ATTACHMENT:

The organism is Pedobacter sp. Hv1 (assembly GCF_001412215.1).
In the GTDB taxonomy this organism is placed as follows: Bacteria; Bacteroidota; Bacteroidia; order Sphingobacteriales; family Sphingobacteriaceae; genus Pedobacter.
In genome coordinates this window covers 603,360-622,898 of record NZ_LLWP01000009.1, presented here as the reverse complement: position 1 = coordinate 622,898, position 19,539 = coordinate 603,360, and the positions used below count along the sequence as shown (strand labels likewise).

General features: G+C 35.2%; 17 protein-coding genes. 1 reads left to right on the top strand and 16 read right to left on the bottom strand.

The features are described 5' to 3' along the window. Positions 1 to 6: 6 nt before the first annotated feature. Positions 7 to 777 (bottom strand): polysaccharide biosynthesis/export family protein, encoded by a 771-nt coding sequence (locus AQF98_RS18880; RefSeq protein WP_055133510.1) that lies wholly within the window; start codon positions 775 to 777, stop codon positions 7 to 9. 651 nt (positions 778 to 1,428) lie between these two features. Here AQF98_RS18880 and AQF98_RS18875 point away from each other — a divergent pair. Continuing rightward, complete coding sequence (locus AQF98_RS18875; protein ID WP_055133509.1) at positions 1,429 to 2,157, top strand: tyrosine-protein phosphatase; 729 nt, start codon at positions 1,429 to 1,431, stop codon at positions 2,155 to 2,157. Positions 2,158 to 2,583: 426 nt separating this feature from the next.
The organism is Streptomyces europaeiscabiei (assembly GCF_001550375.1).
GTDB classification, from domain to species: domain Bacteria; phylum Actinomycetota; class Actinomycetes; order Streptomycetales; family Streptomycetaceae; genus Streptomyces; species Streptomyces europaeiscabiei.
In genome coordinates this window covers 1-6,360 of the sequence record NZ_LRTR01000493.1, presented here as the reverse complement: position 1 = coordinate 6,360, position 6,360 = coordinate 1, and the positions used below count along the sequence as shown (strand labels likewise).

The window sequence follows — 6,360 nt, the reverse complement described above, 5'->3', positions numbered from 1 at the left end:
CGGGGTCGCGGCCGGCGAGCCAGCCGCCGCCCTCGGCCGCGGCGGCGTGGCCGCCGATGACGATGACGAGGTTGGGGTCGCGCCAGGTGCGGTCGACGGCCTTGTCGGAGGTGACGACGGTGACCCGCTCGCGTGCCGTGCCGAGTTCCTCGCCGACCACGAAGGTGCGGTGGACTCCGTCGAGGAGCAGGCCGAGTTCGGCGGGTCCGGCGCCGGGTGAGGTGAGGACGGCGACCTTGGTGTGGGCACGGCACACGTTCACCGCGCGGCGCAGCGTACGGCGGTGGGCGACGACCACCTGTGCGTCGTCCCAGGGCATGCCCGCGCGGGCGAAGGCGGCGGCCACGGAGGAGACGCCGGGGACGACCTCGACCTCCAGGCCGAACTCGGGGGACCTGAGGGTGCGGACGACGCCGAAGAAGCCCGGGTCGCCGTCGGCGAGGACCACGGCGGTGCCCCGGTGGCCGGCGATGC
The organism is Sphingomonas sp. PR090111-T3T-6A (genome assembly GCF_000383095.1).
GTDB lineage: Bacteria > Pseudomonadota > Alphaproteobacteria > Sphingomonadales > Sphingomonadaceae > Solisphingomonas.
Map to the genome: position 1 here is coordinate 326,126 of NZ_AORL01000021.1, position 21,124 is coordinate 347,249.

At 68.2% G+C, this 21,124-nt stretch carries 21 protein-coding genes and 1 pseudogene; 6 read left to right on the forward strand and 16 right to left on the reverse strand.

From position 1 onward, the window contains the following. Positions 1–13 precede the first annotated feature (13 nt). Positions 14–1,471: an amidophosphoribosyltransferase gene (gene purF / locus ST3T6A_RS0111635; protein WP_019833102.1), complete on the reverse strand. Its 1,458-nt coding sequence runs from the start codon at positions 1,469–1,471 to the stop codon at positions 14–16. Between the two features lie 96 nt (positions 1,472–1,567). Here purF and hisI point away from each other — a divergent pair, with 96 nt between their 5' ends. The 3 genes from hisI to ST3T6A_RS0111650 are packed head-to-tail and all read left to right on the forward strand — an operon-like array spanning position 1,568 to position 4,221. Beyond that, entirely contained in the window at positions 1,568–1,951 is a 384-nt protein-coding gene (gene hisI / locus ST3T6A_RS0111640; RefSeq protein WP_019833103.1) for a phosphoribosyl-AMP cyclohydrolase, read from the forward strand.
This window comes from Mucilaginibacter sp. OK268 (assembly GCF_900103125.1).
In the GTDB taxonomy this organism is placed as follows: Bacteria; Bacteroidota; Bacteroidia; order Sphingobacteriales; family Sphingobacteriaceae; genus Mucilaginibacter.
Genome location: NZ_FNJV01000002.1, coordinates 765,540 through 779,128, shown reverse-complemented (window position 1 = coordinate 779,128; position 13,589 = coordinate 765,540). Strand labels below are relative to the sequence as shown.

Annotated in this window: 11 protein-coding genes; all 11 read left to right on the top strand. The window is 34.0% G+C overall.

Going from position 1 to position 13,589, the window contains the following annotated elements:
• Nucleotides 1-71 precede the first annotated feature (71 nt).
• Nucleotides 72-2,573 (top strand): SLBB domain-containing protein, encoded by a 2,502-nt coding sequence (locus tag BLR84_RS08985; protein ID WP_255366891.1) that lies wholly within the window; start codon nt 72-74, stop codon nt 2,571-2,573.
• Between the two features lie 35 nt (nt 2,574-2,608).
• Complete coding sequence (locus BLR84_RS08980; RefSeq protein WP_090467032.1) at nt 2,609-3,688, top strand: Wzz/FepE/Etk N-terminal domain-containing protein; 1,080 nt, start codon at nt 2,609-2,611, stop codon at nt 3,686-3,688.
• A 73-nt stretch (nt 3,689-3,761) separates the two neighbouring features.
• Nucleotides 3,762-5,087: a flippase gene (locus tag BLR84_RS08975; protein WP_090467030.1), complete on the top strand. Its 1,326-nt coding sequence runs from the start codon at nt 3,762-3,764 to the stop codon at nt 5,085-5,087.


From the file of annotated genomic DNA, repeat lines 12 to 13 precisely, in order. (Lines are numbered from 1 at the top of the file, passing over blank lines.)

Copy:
GTDB lineage: Bacteria > Pseudomonadota > Alphaproteobacteria > Sphingomonadales > Sphingomonadaceae > Solisphingomonas.
Map to the genome: position 1 here is coordinate 326,126 of NZ_AORL01000021.1, position 21,124 is coordinate 347,249.